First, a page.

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Sidemount Configuration Hacks for Petite Bodies

Sidemount Configuration Hacks for Petite Bodies

Sidemount isn’t just for the dudes. Women have been busting into the scene of technical diving for some time and sidemount is becoming the preferred configuration, especially for petite bodies.

Sidemount configuration is defined as a harness that allows the diver to take tanks on the side of the body instead of the back. This can be set up with just one tank for a recreational dive or with many tanks for a deep, technical dive. It’s also becoming more and more popular for cave diving.

Although there are many more women in the world diving in sidemount, there is not a lot of information about how to properly fit a harness to smaller body types. Therefore, below you will find some tips that will help you feel more comfortable and confident in your sidemount harness!

Don’t be afraid to cut inches (and inches) of extra webbing from your harness

Sidemount harnesses are made for giants. And rightly so! This allows anybody to buy any harness and be able to manipulate it for the best fit. Therefore, when fitting a sidemount harness for a petite body, be ready for a slashing. It will feel weird to cut so much webbing off of such an expensive piece of equipment, but it’s necessary. Otherwise, there will be so much excess material that it will get in the way of your diving. Just make sure that you measure twice before you cut!

Make the spinal column strap long and the waist belt a ‘low rider’ hip belt

This is a tip that very few instructors teach or know about. Tall men have been putting this waist belt at their waist and diving just fine like that for years. When the same is done on a petite body, there is less space between the two tank attachment points (chest and waist) which means that the clip position on the tank band has to be adjusted as well. By just lengthening the spinal column strap and putting the waist belt low on the hips, both the short and tall person can dive with just about the same tank band configuration.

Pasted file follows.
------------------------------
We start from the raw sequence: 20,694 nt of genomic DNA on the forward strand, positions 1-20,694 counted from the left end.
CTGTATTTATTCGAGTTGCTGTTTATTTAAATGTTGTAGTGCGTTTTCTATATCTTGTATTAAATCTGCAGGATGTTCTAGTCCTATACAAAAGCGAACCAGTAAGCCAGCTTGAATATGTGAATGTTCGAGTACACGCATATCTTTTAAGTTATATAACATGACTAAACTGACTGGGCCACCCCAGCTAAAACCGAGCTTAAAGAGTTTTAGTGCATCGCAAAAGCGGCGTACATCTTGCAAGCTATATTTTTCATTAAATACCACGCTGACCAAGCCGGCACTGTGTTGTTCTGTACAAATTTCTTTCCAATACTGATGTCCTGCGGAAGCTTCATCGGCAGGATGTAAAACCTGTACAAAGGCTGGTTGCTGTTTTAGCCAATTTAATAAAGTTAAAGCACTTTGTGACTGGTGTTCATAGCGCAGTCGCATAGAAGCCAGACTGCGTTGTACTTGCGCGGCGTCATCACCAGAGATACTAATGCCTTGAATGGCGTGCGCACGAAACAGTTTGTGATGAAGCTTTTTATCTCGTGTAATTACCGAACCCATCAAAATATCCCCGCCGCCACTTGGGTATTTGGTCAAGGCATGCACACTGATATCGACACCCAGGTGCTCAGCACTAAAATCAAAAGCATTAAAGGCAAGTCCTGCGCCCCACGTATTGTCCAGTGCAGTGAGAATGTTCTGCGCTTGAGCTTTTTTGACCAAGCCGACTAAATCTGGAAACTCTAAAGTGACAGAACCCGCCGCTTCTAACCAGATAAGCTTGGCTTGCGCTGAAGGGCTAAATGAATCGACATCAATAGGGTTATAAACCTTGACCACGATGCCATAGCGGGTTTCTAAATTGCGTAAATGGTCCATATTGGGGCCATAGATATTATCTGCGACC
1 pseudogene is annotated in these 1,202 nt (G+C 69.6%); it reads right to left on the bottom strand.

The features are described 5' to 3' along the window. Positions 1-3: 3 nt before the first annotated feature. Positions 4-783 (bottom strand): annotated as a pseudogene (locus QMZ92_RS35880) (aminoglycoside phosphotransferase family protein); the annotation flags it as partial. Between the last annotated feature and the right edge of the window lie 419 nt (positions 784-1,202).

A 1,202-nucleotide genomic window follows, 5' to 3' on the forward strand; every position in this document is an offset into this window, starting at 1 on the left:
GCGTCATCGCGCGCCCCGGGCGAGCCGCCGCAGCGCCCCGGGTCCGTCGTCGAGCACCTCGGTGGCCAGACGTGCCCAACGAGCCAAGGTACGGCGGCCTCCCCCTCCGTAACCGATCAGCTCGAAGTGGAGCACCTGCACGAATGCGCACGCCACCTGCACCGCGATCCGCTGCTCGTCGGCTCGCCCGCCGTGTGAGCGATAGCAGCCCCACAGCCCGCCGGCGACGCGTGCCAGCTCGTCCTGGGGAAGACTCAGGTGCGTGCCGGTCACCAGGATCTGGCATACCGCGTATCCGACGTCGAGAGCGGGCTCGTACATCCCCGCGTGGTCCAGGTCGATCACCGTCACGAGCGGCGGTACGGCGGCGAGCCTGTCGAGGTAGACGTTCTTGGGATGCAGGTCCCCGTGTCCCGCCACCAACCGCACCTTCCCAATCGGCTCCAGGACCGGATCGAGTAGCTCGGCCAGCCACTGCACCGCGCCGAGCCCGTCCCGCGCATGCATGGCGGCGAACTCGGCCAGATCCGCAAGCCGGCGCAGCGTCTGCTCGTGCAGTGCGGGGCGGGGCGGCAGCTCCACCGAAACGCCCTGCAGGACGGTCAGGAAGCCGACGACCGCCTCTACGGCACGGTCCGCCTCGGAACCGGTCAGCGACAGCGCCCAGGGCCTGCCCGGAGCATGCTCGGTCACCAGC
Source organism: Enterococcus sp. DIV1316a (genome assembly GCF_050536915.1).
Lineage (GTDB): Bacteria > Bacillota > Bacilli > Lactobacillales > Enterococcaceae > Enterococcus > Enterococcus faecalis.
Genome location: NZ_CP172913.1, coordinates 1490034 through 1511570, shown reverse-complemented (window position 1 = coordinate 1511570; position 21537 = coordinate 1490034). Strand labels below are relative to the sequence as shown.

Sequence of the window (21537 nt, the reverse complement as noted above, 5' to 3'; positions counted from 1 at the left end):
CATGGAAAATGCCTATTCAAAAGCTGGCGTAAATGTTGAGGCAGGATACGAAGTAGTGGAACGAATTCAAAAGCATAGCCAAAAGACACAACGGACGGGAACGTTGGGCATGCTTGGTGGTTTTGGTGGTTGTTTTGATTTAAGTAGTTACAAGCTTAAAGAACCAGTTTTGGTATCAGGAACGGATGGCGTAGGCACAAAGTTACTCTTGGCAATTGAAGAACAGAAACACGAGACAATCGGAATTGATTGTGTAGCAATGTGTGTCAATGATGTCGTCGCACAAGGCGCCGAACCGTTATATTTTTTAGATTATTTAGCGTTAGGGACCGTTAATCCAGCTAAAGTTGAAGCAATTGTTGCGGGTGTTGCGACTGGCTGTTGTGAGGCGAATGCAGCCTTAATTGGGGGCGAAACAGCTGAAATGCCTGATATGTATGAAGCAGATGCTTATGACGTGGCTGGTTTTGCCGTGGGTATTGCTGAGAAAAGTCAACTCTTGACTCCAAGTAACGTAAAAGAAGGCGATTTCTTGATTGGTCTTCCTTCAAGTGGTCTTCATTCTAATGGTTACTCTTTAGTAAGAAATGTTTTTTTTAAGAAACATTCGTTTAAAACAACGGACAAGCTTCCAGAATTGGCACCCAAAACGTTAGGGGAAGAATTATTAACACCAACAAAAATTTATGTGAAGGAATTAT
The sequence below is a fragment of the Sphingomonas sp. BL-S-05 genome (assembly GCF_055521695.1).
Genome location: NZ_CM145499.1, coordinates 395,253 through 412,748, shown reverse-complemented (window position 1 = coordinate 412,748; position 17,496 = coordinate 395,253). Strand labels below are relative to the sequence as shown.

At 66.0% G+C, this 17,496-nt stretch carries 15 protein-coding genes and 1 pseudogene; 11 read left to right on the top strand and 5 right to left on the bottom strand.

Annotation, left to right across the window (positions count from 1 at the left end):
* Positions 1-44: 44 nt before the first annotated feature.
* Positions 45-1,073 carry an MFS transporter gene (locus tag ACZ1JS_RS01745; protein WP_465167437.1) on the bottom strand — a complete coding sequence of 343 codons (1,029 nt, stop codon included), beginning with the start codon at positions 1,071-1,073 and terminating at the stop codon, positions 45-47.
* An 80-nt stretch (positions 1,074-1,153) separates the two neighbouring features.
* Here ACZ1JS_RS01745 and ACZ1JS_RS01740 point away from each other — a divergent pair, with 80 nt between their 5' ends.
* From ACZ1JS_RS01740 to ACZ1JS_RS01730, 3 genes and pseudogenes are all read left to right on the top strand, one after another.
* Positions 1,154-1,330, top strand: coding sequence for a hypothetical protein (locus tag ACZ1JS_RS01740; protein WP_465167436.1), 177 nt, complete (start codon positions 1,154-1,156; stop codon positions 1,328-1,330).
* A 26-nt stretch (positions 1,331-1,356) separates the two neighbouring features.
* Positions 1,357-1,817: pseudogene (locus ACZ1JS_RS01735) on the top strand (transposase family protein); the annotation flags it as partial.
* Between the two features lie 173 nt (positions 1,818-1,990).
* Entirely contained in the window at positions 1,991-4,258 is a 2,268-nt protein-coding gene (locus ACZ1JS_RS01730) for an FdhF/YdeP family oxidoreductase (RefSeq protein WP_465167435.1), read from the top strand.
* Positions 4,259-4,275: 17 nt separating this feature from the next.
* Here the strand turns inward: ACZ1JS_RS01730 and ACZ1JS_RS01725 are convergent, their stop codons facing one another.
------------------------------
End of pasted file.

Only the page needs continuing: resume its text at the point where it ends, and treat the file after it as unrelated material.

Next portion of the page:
How to deal with adding weight to the harness

The first thing to consider is, do you need weight at all? Do a proper weight check in the wetsuit and conditions in which you will be diving to know for sure.

In warm water diving, very little or no weight is typically required due to the weight of the two tanks. This of course has to be adjusted if you are going for a single tank dive and in that case the weight would be placed on the right hip. Otherwise, if weight is needed for trim, it is very easy to ditch the provided ‘weight belt’ webbing from your harness (which is usually very long) and just strap it directly into your spinal column webbing.